Slave Finial: Cross the Waters to be Born Free - Woodswether Bridge


Location: Woodsweather Bridge

Artist: Ed Hogan

Artist Background:
Ed Hogan is an instructor at the University of Missouri- Kansas City, and resident of Kansas City, Kansas. He has extensively researched the slave migration movements of the mid-1800’s, and their role in the settlement of the original Missouri Town of Kansas, and their interaction with the Huron Native American tribe in Wyandotte County, Kansas.

Project Summary:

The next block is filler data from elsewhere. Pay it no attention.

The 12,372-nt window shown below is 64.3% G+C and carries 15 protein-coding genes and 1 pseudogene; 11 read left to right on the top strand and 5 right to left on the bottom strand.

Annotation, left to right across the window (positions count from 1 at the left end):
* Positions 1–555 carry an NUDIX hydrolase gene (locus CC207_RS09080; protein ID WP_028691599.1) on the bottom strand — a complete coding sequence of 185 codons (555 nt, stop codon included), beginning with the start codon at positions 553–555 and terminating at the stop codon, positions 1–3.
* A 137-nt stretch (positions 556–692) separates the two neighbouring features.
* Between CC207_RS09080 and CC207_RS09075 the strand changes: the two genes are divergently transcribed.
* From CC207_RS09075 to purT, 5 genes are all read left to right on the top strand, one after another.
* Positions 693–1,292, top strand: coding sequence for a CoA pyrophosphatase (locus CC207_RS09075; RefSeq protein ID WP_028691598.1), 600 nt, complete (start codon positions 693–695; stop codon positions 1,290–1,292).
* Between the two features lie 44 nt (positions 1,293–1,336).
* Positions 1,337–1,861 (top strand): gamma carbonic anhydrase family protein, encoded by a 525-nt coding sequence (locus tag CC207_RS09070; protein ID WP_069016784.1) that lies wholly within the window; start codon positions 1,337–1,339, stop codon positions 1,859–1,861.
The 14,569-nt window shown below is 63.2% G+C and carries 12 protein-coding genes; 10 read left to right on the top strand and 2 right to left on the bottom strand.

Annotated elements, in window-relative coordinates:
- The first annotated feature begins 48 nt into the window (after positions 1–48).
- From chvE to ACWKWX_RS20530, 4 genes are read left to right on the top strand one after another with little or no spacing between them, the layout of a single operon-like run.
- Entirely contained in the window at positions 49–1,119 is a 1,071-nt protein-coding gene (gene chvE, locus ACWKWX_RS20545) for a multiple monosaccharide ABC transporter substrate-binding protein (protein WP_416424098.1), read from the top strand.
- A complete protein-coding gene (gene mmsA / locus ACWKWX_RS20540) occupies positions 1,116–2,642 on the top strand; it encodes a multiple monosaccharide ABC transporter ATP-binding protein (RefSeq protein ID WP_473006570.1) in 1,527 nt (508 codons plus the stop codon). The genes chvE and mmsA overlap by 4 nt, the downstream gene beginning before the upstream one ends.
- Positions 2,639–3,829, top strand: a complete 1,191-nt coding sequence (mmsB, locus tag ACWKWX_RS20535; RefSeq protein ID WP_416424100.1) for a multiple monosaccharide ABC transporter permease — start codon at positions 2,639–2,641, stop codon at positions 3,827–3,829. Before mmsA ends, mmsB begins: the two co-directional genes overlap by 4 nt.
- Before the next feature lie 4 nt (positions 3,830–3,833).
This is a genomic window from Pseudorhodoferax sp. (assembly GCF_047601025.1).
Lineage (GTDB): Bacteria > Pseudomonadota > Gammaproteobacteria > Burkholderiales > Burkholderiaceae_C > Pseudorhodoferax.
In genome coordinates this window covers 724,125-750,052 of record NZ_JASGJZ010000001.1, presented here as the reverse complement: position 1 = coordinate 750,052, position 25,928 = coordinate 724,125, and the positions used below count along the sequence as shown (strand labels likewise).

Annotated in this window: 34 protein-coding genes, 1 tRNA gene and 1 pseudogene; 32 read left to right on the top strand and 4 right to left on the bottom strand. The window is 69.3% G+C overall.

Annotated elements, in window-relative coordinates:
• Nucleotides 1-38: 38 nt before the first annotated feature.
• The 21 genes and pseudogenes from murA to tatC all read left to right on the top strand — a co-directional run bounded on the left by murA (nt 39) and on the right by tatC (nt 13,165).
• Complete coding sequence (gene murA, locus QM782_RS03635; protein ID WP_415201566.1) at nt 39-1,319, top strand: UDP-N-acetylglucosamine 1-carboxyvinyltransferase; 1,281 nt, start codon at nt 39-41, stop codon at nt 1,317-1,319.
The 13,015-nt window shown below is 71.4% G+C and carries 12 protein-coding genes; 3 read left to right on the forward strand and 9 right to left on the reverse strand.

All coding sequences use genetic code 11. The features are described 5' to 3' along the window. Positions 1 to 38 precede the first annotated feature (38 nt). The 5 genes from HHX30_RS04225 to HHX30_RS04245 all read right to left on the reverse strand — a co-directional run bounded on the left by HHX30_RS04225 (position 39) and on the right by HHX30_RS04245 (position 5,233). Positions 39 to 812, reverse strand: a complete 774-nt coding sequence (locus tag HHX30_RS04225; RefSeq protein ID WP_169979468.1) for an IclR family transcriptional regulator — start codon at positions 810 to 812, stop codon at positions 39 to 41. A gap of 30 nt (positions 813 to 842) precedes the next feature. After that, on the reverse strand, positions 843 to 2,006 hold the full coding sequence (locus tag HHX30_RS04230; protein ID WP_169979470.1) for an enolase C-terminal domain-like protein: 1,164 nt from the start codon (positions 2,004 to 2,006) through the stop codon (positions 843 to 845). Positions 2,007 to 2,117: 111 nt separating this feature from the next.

Slaves living and working in Missouri in the 19th Century longed and prayed their children would be born free. They would escape their masters and crossover the river Jordan (Kansas river) to the promised land to obtain freedom for themselves and their children. When a child was born in the state of Kansas, the father would bath the child in the waters of a Kansas lake and raise the new born to the heavens as a symbol of being born free. Big Eleven Lake was the principle lake for the freedom ritual in Kansas City, Kansas. The finial will be constructed from flat steel plates. The design will be cut via the “plasma” method. The components will be welded and painted.